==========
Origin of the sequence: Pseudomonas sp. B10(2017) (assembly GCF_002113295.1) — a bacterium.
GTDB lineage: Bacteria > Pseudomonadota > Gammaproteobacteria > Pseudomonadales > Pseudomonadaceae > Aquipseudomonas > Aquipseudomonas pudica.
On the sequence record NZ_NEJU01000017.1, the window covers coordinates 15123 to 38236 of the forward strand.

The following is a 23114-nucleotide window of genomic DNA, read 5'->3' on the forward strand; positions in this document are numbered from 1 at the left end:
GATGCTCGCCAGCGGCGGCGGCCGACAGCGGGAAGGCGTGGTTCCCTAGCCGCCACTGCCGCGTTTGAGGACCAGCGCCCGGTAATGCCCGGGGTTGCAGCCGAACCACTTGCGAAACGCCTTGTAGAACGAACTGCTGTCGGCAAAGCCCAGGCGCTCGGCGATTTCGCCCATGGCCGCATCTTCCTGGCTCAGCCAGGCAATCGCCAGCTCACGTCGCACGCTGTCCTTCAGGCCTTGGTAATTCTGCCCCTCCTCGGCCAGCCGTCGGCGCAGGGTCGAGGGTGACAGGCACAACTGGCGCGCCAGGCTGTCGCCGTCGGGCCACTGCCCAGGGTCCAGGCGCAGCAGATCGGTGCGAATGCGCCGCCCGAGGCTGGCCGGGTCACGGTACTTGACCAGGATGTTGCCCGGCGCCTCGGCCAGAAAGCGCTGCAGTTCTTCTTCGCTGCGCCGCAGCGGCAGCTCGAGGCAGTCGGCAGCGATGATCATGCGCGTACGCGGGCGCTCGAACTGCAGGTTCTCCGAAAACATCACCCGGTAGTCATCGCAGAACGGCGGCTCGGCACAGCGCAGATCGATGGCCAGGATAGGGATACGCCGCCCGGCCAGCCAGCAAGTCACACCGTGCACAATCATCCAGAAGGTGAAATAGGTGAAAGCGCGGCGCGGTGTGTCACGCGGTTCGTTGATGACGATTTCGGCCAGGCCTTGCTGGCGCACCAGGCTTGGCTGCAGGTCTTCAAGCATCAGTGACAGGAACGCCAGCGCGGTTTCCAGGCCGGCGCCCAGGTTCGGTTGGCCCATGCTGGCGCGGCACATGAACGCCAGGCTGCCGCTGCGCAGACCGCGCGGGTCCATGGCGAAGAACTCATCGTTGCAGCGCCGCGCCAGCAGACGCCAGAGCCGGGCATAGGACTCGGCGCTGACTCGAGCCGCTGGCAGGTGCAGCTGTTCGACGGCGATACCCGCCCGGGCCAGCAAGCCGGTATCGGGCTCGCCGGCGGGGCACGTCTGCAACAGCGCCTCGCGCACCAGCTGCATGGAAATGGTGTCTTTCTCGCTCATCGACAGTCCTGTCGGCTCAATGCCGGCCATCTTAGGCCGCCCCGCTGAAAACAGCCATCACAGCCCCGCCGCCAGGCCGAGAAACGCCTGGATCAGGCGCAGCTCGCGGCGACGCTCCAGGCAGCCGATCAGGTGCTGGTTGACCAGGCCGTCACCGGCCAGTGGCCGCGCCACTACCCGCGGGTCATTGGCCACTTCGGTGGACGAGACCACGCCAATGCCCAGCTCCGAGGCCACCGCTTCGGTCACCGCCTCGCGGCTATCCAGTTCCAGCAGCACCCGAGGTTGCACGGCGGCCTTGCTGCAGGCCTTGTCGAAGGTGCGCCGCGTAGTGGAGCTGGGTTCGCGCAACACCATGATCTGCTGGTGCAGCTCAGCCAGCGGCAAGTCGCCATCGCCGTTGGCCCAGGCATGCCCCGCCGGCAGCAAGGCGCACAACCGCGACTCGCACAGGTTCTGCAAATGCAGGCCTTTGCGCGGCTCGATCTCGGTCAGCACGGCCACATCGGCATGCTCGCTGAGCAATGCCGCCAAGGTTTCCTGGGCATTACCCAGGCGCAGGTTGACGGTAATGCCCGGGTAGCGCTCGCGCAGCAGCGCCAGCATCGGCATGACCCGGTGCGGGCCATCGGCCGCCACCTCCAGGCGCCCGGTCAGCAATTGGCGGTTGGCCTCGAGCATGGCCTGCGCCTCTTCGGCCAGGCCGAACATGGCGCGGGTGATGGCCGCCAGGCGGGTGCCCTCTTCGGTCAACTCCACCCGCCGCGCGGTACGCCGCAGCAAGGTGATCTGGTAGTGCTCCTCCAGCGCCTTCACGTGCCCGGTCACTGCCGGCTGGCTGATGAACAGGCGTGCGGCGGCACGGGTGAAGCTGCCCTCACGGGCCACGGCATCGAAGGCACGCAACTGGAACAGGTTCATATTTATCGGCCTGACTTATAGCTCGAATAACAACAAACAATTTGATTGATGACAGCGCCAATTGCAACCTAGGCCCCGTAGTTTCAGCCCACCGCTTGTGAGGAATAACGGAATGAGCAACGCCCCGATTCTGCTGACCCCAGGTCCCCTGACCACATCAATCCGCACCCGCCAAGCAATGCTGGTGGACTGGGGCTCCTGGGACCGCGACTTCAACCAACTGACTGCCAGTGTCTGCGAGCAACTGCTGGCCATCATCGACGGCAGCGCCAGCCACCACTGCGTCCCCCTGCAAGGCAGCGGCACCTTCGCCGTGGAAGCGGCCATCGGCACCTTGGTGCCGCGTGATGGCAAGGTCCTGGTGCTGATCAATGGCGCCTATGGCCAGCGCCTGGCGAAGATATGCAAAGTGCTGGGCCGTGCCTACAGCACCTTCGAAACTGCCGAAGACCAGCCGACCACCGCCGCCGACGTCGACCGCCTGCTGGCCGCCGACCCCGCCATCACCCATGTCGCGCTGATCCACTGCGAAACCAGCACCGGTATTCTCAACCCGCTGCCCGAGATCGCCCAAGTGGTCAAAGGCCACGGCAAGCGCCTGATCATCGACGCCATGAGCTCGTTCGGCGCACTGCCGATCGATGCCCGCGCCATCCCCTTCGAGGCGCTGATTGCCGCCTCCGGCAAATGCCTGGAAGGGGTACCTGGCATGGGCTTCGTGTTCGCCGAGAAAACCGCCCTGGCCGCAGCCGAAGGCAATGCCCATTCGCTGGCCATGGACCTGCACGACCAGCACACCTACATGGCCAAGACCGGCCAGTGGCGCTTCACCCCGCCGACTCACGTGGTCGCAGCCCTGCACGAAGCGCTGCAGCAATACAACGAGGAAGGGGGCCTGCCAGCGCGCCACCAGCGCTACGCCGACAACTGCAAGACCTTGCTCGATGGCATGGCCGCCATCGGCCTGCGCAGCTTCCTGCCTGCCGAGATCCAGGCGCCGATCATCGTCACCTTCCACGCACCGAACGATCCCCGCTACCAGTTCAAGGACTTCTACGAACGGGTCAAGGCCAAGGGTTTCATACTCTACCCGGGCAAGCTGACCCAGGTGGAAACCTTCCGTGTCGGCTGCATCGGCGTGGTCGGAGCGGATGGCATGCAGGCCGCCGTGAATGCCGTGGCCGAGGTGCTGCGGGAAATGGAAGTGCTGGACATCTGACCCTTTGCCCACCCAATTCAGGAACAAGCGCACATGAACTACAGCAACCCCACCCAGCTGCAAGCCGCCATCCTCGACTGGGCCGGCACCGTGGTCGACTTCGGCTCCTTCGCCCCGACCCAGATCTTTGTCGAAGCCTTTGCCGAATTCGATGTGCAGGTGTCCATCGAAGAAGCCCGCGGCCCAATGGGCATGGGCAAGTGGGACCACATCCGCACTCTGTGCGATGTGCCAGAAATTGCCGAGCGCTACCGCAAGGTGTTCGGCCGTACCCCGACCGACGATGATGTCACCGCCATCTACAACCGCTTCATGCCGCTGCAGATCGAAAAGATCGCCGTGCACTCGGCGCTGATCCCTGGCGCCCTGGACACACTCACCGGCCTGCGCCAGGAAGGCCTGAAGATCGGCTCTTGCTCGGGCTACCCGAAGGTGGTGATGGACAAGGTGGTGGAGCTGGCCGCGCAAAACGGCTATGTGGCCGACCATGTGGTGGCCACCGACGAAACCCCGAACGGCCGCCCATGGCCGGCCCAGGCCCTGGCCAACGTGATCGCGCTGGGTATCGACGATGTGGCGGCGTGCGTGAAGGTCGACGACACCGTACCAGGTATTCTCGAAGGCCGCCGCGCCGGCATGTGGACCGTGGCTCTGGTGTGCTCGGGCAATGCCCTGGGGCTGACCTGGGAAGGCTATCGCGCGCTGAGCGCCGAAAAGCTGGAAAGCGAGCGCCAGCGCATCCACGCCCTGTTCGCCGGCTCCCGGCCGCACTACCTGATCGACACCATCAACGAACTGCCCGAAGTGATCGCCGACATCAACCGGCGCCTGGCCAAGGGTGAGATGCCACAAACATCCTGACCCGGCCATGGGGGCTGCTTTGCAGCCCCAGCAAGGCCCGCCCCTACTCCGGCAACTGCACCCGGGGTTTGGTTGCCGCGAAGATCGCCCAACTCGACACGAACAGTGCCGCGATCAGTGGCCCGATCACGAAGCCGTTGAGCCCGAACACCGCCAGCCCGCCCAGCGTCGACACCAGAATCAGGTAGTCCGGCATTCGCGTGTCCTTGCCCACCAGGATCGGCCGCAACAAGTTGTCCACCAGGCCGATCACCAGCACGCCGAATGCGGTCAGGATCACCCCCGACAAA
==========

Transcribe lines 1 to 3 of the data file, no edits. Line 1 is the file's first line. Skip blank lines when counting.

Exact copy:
Origin of the sequence: Pseudomonas sp. B10(2017) (assembly GCF_002113295.1) — a bacterium.
GTDB lineage: Bacteria > Pseudomonadota > Gammaproteobacteria > Pseudomonadales > Pseudomonadaceae > Aquipseudomonas > Aquipseudomonas pudica.
On the sequence record NZ_NEJU01000017.1, the window covers coordinates 15123 to 38236 of the forward strand.